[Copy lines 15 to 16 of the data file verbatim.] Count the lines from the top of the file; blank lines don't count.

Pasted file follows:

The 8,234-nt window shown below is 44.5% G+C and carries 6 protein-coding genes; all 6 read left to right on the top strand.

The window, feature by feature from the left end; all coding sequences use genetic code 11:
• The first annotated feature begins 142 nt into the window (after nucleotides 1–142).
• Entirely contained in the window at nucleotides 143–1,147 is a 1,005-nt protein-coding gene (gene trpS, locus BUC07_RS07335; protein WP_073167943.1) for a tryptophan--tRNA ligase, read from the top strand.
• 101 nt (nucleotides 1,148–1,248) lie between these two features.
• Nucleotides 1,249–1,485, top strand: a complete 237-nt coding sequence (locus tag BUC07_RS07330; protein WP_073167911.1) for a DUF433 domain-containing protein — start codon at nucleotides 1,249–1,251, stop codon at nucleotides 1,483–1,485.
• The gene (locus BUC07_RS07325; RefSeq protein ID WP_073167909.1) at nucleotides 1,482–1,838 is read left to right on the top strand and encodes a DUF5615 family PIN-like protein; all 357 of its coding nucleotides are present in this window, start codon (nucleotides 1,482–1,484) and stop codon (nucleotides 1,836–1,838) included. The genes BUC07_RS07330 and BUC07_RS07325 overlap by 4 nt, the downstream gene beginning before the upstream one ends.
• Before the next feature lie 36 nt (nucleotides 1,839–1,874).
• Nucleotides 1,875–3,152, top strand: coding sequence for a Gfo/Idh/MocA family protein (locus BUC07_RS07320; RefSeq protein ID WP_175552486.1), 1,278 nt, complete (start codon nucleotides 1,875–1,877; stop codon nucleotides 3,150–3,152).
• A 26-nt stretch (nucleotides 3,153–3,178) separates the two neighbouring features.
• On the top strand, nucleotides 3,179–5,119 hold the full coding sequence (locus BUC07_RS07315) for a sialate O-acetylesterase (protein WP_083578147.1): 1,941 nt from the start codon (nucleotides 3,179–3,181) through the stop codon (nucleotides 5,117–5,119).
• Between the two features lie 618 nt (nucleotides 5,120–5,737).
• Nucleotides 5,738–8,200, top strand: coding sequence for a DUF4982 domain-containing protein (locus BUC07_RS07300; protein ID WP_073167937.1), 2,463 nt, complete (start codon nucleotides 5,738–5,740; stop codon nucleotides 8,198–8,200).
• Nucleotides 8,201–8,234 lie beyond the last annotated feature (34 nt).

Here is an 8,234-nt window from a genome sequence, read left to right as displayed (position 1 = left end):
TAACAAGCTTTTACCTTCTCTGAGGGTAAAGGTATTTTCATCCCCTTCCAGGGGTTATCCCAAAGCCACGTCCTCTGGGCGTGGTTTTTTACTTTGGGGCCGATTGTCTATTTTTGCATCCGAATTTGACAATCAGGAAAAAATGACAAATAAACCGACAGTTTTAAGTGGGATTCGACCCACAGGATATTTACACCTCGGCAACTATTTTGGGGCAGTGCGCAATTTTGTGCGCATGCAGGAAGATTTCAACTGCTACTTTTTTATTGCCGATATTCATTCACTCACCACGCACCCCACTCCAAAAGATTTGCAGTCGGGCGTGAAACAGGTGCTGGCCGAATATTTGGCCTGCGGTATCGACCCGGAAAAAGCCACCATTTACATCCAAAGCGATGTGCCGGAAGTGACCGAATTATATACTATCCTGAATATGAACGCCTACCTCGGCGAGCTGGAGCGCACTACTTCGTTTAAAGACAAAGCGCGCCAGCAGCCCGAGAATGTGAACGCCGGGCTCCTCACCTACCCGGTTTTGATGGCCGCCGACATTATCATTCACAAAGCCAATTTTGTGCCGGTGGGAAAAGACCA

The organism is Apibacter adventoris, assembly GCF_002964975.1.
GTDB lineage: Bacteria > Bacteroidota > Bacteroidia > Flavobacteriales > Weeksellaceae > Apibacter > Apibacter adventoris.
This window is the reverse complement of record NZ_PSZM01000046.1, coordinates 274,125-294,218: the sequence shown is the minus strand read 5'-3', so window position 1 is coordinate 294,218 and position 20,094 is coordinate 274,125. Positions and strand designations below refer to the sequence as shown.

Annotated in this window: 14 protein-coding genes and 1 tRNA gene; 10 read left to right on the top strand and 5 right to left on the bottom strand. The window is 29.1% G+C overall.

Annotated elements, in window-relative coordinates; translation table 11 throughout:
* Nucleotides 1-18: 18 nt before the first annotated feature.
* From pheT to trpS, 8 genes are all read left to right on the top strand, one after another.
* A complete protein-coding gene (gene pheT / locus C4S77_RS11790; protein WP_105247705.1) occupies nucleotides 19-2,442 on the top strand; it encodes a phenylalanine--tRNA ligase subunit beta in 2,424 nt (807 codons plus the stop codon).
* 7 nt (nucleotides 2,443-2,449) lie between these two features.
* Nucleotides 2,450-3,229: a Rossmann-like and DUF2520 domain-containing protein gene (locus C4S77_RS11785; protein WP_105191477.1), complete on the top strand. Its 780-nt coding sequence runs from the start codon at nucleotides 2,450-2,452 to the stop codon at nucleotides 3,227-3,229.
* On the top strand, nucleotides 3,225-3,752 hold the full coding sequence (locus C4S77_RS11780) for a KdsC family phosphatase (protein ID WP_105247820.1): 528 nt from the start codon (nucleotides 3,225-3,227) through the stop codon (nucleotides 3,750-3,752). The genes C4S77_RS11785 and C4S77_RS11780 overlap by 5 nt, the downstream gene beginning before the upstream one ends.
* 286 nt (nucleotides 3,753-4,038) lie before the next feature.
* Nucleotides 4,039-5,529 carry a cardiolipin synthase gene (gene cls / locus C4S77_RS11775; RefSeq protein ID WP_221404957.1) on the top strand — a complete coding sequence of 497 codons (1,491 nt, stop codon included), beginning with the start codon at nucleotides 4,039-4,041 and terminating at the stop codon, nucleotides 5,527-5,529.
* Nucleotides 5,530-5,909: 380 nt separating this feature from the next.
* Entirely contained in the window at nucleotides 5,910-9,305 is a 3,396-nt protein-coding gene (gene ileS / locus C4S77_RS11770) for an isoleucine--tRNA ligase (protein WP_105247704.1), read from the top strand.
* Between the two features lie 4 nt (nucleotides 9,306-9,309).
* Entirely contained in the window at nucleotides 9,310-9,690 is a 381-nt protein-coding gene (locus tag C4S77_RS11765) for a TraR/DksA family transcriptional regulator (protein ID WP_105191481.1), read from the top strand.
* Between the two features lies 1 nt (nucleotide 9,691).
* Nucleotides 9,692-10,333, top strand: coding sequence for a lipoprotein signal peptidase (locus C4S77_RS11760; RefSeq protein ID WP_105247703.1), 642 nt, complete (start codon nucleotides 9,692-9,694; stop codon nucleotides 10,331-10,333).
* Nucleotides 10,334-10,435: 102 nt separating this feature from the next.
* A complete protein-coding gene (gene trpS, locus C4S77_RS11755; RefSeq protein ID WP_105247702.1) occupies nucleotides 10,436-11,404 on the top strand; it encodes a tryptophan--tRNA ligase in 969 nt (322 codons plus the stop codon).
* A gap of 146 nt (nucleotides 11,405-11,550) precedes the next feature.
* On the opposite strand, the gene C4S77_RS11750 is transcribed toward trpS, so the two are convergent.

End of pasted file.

Here is an 8,234-nt window from a genome sequence, read left to right as displayed (position 1 = left end):
TAACAAGCTTTTACCTTCTCTGAGGGTAAAGGTATTTTCATCCCCTTCCAGGGGTTATCCCAAAGCCACGTCCTCTGGGCGTGGTTTTTTACTTTGGGGCCGATTGTCTATTTTTGCATCCGAATTTGACAATCAGGAAAAAATGACAAATAAACCGACAGTTTTAAGTGGGATTCGACCCACAGGATATTTACACCTCGGCAACTATTTTGGGGCAGTGCGCAATTTTGTGCGCATGCAGGAAGATTTCAACTGCTACTTTTTTATTGCCGATATTCATTCACTCACCACGCACCCCACTCCAAAAGATTTGCAGTCGGGCGTGAAACAGGTGCTGGCCGAATATTTGGCCTGCGGTATCGACCCGGAAAAAGCCACCATTTACATCCAAAGCGATGTGCCGGAAGTGACCGAATTATATACTATCCTGAATATGAACGCCTACCTCGGCGAGCTGGAGCGCACTACTTCGTTTAAAGACAAAGCGCGCCAGCAGCCCGAGAATGTGAACGCCGGGCTCCTCACCTACCCGGTTTTGATGGCCGCCGACATTATCATTCACAAAGCCAATTTTGTGCCGGTGGGAAAAGACCA